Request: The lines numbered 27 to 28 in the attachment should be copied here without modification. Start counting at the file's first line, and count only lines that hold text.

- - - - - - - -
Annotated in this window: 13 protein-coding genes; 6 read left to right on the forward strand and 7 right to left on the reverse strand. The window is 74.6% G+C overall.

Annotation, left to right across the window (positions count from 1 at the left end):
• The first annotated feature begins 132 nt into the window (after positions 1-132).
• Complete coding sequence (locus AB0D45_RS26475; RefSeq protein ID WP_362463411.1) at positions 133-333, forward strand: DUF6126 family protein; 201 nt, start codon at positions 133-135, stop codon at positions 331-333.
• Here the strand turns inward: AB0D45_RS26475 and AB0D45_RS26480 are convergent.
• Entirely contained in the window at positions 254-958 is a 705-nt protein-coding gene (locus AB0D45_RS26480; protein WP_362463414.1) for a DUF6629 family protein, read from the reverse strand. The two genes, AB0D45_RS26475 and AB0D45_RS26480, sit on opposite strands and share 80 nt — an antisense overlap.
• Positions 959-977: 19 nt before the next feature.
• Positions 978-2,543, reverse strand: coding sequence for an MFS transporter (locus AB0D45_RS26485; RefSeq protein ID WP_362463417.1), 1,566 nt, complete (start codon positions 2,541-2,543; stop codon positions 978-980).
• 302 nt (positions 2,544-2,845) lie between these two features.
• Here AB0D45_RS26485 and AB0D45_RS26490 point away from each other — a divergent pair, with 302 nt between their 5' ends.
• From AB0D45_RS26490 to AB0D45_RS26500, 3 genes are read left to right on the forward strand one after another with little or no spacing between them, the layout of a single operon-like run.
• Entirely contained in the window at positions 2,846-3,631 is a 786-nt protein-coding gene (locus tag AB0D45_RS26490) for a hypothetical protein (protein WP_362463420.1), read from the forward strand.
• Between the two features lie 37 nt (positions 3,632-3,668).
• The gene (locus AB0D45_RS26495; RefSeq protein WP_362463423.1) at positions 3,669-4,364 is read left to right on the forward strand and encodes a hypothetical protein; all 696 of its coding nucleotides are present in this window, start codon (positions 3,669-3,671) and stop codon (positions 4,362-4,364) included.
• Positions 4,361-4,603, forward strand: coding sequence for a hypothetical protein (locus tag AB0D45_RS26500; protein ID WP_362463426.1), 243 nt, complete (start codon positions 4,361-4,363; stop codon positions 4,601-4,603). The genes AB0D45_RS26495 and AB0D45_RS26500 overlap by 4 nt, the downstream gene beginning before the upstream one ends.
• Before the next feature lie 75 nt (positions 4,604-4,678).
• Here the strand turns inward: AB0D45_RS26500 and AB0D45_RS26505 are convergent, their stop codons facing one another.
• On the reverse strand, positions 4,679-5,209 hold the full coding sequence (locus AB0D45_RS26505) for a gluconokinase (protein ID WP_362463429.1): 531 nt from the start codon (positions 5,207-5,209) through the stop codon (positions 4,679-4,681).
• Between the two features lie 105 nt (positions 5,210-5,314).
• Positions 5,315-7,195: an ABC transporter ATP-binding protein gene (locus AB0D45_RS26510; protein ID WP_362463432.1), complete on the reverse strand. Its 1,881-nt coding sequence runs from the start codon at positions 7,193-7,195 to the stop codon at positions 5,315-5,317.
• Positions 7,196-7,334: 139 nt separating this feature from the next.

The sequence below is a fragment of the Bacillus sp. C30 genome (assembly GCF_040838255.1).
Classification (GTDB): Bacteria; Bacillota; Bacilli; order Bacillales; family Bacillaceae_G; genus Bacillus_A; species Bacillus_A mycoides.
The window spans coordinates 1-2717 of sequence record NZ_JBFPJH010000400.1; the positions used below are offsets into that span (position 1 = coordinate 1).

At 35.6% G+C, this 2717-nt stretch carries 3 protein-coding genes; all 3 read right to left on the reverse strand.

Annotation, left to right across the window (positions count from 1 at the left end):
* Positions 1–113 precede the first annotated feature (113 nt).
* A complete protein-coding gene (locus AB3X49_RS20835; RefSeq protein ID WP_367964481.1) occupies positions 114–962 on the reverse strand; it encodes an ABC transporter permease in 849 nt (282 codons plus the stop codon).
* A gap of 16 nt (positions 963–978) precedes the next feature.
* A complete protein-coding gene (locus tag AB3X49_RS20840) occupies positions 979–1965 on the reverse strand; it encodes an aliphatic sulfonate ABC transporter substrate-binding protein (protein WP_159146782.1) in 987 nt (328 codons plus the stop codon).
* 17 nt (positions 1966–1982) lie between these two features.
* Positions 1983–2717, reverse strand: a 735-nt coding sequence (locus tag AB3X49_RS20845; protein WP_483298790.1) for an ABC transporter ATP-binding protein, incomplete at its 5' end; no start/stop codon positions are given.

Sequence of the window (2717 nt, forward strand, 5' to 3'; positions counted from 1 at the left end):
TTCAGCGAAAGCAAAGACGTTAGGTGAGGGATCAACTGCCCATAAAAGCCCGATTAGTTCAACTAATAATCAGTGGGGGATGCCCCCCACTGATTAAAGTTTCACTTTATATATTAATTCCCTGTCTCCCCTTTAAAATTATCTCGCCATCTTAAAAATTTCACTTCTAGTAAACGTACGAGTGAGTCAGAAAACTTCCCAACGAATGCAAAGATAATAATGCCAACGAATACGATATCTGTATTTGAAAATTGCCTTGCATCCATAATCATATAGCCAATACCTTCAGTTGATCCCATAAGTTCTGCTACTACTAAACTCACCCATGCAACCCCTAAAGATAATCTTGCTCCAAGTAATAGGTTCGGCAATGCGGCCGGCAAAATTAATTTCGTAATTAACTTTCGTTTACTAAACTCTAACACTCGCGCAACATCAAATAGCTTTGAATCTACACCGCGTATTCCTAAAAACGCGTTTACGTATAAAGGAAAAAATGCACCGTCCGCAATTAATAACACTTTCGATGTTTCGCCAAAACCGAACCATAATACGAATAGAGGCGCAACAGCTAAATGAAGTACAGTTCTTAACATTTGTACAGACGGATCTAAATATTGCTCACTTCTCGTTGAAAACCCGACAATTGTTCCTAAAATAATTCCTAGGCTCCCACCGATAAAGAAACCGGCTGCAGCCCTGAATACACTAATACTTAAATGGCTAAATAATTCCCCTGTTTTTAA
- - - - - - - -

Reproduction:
* Positions 1–113 precede the first annotated feature (113 nt).
* A complete protein-coding gene (locus AB3X49_RS20835; RefSeq protein ID WP_367964481.1) occupies positions 114–962 on the reverse strand; it encodes an ABC transporter permease in 849 nt (282 codons plus the stop codon).